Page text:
I think I found the term fitting so much of my favorite music.

Flux [noun] - A style of music featured in Ramez’s Naam near future sci-fi novel, Nexus. It is described as “electronic, and tribal, rhythmic and trancedelic. Compelling enough to dance to do, relaxed enough to not. Transfixing and organic”

I think I may have found a genre name for much of my favorite music.

What’s YOUR Connection To Rainforest Destruction?

What would you do if you knew that rainforest destruction could be found in nearly every room of your home?

Rainforest destroying palm oil is an ingredient in roughly 50% of all packaged goods sold on grocery store shelves. It is used to make a wide variety of food products from cookies to breakfast cereals as well as cosmetics, soaps and detergents, and is largely responsible for the decimation of Indonesia’s precious endangered forests. In fact, the expansion of palm oil plantations is one of the biggest causes of rainforest destruction and carbon pollution in the world today.

We need these forests far more than we need palm oil. That’s a fact.

The infographic below shows exactly how pristine rainforests get turned into palm oil plantations, how they make their way onto our grocery store shelves and into our homes, and what we can do about it.

Until recently very few people had even heard of palm oil — much less understood its connection to deforestation, species extinction and climate change. As public awareness about the problem with palm oil gains momentum, agribusiness giants like Cargill are starting to feel the pressure to transform how business is done in the palm oil industry. But the truth is, most people still have no idea that a huge percentage of the products they bring into their homes contain palm oil connected to the destruction of rainforests.

Knowledge is power. Please share this infographic with your friends and family so we can build the necessary consumer demand for change. Email it, blog it, tweet itFacebook it. Thank you.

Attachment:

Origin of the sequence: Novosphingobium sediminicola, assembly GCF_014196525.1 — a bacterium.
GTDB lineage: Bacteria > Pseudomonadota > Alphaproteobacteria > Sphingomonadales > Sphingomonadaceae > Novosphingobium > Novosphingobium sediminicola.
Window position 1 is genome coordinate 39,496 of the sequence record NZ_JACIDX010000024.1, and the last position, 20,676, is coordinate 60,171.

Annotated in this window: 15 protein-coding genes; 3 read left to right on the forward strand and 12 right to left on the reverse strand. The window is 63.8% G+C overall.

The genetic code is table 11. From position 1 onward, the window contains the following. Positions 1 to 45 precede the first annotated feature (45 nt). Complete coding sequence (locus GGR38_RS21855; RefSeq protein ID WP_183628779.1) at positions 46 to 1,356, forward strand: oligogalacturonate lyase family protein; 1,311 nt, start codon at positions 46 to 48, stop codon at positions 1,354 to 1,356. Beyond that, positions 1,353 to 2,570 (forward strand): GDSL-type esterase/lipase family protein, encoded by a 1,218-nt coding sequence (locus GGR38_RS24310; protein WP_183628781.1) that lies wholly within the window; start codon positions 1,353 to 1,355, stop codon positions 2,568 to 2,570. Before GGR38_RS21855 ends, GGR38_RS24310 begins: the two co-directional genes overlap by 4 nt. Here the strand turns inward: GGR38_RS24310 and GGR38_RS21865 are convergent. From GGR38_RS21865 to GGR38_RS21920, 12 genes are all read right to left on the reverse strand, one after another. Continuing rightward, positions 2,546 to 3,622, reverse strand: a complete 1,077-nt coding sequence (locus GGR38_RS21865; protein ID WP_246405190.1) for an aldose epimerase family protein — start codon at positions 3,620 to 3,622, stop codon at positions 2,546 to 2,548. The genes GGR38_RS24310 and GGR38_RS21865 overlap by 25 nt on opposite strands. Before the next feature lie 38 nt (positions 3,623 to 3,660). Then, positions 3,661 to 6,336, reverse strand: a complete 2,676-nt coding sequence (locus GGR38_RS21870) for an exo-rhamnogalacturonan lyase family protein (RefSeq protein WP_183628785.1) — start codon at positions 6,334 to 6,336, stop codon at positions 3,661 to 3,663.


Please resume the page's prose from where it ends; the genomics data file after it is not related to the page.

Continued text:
We may live in one crazy society, but let’s not forget that we’ve come a long way in the last century.

For example, in 1850 the New Orleans Medical & Surgical Journal declared masturbation public enemy number one, warning: “Neither plague, nor war, nor smallpox, nor a crowd of similar evils, have resulted more disastrously for humanity than the habit of masturbation: it is the destroying element of civilized society.” People were warned that masturbation was not only sinful, but extremely dangerous, and would surely result in sever health consequences including blindness, infertility, and insanity.

I may encounter news stations running a story about NJ’s oldest squirrel for an entire day, but at least they’re not trying to me that self-gratifying sexual pleasure will result in blindness.

In Muslim belief in order to get to truth and to enlightenment, the seeker must first cross the Bridge of Sirat. The bridge is described as a narrow as a razor’s edge and if one were to fall, on one side lies the chasm of credulity while on the other side lies the abyss of skepticism.

I’d say it’s a pretty good metaphor for walking a sincere path. Always keep an open mind, but never be too willing to believe or accept anything.

There are certain indigenous societies in South America in which the communities believe that a child can have more than one father. The women will typically seek out sex with an assortment of men in order to gain “contributions” from the strongest, most charismatic, best-looking, and most intelligent members of the tribe, in hopes that the child will absorb aspects from each.

Many in our society would see this as ridiculous, but it actually turns out the children benefit greatly from having more than one man occupying a special place in their lives. Their chances of survival are greater, they become adept in a greater number of life skills and often grow up at a significantly higher advantage than societies in which children grow up with just one father. In addition, jealousy is completely unheard of in these societies and on the contrary men often feel gratitude for other men who help to strengthen their families. In the worst case scenario, you know that if you were to die, there would be others who care for your family just as deeply as you do and would be there to provide for them. 

I’d say we could all learn a lot from these people.

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